25-27 November 2015
National Centre for Synchrotron Science
Australia/Melbourne timezone

Molecular-level understanding of metals in geo-fluids: combination of synchrotron-based XAS and ab initio molecular dynamics

26 Nov 2015, 12:10
Conference Rooms ()

Conference Rooms

Oral Energy Materials Energy Materials II


Dr Yuan Mei (CSIRO)


Aqueous fluids under wide range of T-P conditions are an essential medium for transporting metals in the Earth’s crust. Metals are dissolved by forming complexes with ligands such as chloride and bisulfide, and understanding the nature and thermodynamic properties of these complexes is crucial for predicting solubilities of minerals and the mechanics of ore formation. Synchrotron based in-situ X-ray Absorption Spectroscopy (XAS) can provide insights into the molecular structures and thermodynamic properties of metal complexes in situ up to conditions beyond the critical point of water. With the advance of high-performance computing techniques, ab-initio Molecular Dynamics (MD) provides an independent means to determine the nature and stabilities of metal complexes, and particularly delivers independent crosschecks and reliable molecular models to help interpreting XAS data. Here we demonstrate our recent studies of combining XAS and ab-initio MD in understanding the speciation, structural properties and thermodynamic stability of Zn(II)-Cl/HS, Pd(II)-Cl/HS, and Pb(II)-Cl complexes. The bond distances, coordination numbers and Debye-Waller factors for these metal complexes obtained from ab-initio MD are broadly consistent with the XAS results. The complex geometries and stoichiometries calculated from MD also agree with the XANES measurements. By combining the results from MD and XAS with existing solubility data, we recalculated the thermodynamic properties of Zn(II)-Cl/HS and Pd(II)-Cl/HS complexes, and predicted the solubilities of zinc and palladium in hydrothermal fluids with improved accuracy and reliability.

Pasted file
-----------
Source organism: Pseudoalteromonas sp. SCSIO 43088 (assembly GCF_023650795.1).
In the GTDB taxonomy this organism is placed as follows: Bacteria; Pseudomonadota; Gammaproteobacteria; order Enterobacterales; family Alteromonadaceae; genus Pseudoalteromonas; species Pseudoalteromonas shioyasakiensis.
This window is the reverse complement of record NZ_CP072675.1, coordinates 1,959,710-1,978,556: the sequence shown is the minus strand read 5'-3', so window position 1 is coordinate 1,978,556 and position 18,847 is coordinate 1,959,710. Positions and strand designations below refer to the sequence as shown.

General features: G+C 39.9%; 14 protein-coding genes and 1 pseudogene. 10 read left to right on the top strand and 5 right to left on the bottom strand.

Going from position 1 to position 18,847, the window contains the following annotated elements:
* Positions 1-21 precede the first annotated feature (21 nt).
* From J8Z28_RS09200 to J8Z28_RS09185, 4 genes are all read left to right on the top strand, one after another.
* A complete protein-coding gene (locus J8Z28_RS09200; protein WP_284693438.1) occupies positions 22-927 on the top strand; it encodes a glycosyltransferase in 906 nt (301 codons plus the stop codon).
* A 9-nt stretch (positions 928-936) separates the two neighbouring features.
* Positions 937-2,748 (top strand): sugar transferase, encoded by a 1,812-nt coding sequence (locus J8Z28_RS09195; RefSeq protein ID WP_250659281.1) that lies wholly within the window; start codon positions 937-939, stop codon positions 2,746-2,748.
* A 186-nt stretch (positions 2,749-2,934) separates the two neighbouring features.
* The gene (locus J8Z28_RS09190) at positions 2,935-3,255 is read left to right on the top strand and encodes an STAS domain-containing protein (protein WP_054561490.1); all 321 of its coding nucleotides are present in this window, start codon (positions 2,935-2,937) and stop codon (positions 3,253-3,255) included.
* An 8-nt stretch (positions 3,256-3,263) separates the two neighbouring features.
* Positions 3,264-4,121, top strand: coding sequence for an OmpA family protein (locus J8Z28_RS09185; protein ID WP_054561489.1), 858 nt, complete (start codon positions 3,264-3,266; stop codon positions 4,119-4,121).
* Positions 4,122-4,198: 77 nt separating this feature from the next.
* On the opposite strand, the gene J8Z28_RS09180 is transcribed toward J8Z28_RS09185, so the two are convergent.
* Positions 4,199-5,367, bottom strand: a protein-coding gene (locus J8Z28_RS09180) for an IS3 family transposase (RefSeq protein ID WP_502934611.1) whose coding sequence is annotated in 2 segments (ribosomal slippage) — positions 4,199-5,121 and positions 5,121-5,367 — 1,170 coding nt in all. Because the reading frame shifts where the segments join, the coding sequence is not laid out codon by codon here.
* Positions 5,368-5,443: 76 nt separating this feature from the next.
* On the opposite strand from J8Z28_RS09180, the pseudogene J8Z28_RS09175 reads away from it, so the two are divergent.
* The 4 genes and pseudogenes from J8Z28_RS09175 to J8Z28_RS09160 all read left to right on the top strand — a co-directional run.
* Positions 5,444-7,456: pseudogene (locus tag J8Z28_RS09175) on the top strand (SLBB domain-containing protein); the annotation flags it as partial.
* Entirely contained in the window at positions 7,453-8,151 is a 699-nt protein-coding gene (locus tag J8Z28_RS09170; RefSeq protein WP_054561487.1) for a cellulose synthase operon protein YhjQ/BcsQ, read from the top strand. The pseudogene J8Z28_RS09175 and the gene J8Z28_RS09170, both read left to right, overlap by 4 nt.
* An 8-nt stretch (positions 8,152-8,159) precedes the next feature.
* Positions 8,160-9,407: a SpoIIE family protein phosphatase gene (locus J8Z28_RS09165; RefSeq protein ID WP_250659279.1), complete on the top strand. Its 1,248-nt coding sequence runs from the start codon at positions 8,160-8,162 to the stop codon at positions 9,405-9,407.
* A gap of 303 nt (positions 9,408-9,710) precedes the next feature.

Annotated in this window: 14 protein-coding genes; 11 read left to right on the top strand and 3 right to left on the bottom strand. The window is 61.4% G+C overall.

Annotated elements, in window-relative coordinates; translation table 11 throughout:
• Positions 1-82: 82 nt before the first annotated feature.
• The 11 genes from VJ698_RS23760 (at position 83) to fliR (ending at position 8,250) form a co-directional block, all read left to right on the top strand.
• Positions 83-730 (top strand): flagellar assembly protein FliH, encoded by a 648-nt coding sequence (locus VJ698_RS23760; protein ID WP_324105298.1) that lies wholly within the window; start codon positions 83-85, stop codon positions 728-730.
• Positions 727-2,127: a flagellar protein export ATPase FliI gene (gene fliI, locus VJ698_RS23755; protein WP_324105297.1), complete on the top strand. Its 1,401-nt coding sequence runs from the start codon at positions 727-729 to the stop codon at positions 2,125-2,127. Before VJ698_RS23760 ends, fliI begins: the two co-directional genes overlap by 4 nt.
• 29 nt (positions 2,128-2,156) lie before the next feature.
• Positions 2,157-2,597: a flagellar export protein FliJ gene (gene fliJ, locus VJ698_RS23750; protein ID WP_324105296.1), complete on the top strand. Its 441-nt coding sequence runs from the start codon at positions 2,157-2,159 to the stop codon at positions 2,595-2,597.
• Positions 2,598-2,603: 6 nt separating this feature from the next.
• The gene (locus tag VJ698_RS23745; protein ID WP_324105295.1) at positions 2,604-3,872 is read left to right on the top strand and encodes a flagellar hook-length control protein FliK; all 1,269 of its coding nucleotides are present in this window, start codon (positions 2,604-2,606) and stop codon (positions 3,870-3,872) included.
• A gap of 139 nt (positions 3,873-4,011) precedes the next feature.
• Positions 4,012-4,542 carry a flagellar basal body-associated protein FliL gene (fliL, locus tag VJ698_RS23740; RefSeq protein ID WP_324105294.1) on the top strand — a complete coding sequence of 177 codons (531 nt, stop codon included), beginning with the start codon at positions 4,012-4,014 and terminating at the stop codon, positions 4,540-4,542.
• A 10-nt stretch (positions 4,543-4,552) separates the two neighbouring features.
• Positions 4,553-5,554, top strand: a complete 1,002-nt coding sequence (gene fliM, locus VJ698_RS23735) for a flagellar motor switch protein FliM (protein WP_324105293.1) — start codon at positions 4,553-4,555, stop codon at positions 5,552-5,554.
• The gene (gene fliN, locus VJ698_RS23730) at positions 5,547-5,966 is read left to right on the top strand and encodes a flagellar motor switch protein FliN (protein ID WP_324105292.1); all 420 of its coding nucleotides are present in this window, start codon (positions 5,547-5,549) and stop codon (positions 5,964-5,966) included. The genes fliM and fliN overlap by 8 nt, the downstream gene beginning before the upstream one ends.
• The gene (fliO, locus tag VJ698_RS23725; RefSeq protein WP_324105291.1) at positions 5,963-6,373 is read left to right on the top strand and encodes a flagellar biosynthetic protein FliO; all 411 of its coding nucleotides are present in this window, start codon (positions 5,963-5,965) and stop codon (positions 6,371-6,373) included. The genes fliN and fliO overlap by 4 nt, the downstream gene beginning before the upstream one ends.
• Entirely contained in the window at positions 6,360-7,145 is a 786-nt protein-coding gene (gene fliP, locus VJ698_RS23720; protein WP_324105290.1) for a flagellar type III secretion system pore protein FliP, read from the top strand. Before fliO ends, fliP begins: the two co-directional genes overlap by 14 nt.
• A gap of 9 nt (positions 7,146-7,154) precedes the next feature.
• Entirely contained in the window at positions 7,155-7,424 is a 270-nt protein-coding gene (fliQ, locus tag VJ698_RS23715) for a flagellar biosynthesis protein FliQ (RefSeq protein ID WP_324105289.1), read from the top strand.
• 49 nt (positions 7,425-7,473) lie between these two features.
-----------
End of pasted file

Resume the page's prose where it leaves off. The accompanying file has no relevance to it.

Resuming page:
Keywords XAS; ab initio MD; metal complexation; thermodynamics; ore deposit

Primary author

Dr Yuan Mei (CSIRO)


Dr Barbara Etschmann (Monash University) Prof. David Sherman (University of Bristol) Dr Denis Testemale (CNRS) Prof. Joël Brugger (Monash University) Mr Nicholas Rae (Australian Synchrotron) Dr Weihua Liu (CSIRO)

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